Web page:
NFL teams shift strategy when it comes to hiring coaches NPR's Sarah McCammon speaks with Lindsay Jones, senior NFL editor for The Ringer, about the newest coaches hired in the league and what trends we can take away from them.

NFL teams shift strategy when it comes to hiring coaches

NFL teams shift strategy when it comes to hiring coaches

  • Download
  • <iframe src="https://www.npr.org/player/embed/1228747450/1228747451" width="100%" height="290" frameborder="0" scrolling="no" title="NPR embedded audio player">
  • Transcript

NPR's Sarah McCammon speaks with Lindsay Jones, senior NFL editor for The Ringer, about the newest coaches hired in the league and what trends we can take away from them.

SARAH MCCAMMON, HOST:

The end of an NFL season often brings unemployment in a sense. Teams that feel like they underperformed fire their head coaches, hoping for a shakeup. Well, the Super Bowl is still to come, and already eight teams who got rid of their coaches have hired new ones. That tells us something about where the league is headed. To talk about it, let's bring in Lindsay Jones, senior NFL editor for The Ringer. Hi, Lindsay. Welcome to the program.

LINDSAY JONES: Hi. Thanks so much for having me.

MCCAMMON: So I want to start off by talking about who did not get hired. Bill Belichick, who won many Super Bowls leading the New England Patriots, was newly on the market, but he remains unemployed. Why do you think that teams stayed away from him?

JONES: It really is the most interesting part of this head coaching cycle, to me - is the fact that everybody assumed that somebody, one of these other teams, was going to want Bill Belichick. Of course you would want Bill Belichick, right? He's widely considered the greatest coach of all time. I think this comes down to what NFL owners - what sort of power structure they want and who they want leading the organization. And he's also kind of an all-powerful coach - top-down control, everything starting and ending with Bill Belichick. And it seems like, at least this cycle, teams didn't want that.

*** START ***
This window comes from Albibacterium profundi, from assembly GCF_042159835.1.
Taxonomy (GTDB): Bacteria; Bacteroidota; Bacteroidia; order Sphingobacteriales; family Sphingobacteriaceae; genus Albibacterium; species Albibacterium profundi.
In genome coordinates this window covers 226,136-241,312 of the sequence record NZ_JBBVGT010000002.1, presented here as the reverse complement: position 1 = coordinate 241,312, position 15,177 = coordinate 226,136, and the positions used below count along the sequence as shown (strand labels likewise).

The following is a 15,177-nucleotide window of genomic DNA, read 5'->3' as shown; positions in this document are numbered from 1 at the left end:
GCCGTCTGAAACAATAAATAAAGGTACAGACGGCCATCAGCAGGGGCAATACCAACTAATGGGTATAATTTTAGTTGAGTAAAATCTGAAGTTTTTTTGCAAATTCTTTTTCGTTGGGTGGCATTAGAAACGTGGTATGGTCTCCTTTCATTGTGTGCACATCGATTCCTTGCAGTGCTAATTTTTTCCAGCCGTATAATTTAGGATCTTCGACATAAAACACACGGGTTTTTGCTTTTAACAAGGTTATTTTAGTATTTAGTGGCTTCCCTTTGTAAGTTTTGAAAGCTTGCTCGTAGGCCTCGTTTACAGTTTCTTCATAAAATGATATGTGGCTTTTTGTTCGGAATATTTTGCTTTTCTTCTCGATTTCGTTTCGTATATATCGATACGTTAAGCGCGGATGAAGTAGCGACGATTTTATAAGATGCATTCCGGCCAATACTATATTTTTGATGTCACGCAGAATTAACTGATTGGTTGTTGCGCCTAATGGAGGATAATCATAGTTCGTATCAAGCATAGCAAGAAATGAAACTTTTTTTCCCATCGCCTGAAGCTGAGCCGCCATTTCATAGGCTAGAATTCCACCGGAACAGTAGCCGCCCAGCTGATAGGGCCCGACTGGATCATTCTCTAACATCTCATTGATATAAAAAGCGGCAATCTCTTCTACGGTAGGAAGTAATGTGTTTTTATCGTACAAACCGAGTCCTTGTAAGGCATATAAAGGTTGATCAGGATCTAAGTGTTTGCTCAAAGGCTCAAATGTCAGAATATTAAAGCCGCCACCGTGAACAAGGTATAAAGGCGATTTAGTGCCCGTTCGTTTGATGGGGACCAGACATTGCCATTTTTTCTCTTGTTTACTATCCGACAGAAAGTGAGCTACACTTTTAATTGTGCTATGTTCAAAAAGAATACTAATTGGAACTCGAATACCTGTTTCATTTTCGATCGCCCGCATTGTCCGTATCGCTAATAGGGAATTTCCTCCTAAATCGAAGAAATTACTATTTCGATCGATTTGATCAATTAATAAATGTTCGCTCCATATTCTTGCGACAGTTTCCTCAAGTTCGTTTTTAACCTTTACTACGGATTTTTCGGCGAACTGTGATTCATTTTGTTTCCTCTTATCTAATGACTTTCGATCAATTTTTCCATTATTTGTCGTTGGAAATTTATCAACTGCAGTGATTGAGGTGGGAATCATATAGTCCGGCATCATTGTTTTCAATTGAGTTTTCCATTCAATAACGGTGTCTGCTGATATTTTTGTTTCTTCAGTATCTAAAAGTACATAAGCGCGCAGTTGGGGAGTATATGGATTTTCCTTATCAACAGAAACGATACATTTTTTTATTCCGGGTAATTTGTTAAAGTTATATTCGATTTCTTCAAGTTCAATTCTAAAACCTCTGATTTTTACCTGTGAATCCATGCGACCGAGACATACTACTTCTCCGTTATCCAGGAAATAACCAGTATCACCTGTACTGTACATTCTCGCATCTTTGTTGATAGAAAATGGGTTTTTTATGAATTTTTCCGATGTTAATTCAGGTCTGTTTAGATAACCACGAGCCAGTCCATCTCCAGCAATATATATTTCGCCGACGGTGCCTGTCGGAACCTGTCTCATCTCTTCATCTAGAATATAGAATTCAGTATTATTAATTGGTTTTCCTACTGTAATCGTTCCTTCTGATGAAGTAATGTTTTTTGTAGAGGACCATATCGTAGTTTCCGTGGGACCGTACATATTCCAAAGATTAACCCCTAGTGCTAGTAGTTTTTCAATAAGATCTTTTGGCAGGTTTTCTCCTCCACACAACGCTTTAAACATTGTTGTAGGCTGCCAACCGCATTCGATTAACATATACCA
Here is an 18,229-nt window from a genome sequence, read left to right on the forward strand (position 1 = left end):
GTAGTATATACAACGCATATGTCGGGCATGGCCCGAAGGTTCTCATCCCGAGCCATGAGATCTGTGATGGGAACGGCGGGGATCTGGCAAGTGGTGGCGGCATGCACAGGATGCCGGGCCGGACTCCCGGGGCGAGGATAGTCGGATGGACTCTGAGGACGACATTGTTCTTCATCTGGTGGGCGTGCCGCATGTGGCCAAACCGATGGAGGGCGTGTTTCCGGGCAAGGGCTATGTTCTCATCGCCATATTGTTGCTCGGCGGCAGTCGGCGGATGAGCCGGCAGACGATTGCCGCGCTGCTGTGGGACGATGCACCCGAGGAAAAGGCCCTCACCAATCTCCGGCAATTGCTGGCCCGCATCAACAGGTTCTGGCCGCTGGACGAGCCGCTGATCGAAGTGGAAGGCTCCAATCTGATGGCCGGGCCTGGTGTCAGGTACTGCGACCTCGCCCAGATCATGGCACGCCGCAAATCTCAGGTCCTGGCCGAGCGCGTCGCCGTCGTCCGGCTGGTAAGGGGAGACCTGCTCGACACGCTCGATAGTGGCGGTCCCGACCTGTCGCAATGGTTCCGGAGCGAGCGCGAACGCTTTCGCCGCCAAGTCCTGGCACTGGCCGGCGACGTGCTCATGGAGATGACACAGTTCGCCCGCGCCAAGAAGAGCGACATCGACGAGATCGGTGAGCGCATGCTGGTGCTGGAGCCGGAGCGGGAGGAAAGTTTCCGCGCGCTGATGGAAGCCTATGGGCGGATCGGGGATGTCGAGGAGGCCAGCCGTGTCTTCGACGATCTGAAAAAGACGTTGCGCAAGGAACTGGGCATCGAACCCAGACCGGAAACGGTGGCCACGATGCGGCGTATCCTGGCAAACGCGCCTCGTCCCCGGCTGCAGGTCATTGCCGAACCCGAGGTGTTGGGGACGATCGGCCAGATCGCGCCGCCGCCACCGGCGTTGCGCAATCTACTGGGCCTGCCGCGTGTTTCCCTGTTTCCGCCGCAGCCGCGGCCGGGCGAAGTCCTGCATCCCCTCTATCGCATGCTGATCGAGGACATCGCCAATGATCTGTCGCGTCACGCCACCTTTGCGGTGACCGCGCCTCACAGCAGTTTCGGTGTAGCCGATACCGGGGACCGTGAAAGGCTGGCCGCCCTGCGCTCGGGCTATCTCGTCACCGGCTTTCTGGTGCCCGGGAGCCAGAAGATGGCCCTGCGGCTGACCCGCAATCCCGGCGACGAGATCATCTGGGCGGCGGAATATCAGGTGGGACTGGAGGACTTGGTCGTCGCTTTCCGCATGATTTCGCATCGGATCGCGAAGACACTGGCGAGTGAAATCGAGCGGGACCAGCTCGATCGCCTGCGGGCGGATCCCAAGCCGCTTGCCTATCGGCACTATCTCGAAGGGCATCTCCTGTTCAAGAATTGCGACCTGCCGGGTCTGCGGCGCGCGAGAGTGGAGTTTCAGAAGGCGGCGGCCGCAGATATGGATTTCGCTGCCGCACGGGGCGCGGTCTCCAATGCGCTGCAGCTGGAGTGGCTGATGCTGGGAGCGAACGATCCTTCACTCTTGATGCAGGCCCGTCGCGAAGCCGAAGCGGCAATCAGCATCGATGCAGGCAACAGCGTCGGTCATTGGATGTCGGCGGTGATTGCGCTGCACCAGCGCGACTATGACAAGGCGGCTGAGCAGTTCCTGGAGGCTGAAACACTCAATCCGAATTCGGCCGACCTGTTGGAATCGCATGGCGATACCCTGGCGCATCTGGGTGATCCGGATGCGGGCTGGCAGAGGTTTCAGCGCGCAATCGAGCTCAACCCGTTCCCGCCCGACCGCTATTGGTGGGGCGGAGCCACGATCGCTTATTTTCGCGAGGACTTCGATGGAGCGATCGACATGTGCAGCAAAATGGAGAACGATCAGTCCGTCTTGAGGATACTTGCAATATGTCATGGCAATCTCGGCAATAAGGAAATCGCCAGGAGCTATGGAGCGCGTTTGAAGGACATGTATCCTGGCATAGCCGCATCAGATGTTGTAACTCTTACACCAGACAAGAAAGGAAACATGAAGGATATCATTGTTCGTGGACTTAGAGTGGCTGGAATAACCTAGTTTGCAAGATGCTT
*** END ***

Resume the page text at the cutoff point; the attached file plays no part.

MCCAMMON: You know, another thing that stands out - 5 of the 8 new coaches specialize in defense. And the trend for years has been that offensive-minded coaches have been preferred, typically. Is there a shift in the works here?

JONES: Yeah. I mean, I think there was a little bit of a difference here where the trend for the last five years or so has been to hire the hottest, youngest offensive coordinator, a play caller who worked for Sean McVay or Kyle Shanahan, who was really on the cutting edge of offensive football. And a couple of those candidates this year didn't get jobs. That's a notable shift to me. I see that NFL owners are looking for something different. I think they were looking around the league at maybe some of what's been happening in terms of some of the best coaches, what the best defenses are doing to the Shanahan and McVay offenses and looked for something different this time.

MCCAMMON: Another shift that's happening is in terms of diversity. You know, for years the NFL has struggled with coaching diversity. Players are majority Black and people of color, but head coaches have mostly been white. But I gather there's been a shift in that this off-season as well.

JONES: Well, I think if we look at the numbers when we talk about the ethnic breakdown of this new head coaching class, there were eight new head coaches hired. Four are from racial minorities. There are three new Black head coaches, and one, Dave Canales, the new coach in Carolina, is of Hispanic descent. So, you know, league officials, I think, will look at this and say it's a win, right? I mean, there's been some progress, but I don't think it's the end goal by any means.

MCCAMMON: We're also seeing a continuing trend toward younger coaches, people in their 30s and early 40s. What's that about? Why do you think that is?

JONES: Yeah. I mean, I think it's just becoming much more commonplace. Assistants are rising the ranks faster, and we've seen success from some of the younger coaches who have been hired in recent cycles. NFL owners are more comfortable, I think, turning over their franchises to guys in their late 30s, early 40s than they were before. And now there really is this fraternity of guys who really kind of came up together coaching against each other. And it's just - it's becoming a little bit more of a of a younger coaches' game, especially in an off-season when Bill Belichick lost his job, Pete Carroll - I mean, these are coaches that are in their 70s - are not going to be coaching next year. So the big question becomes, do they reenter the fray next offseason and get jobs for 2025?

MCCAMMON: That's Lindsay Jones, senior NFL editor for The Ringer. Thanks so much for talking with us, Lindsay.

JONES: Thank you for having me.

(SOUNDBITE OF MAC MILLER SONG, "DANG! (FEAT. ANDERSON .PAAK)")

Copyright © 2024 NPR. All rights reserved. Visit our website terms of use and permissions pages at www.npr.org for further information.

NPR transcripts are created on a rush deadline by an NPR contractor. This text may not be in its final form and may be updated or revised in the future. Accuracy and availability may vary. The authoritative record of NPR’s programming is the audio record.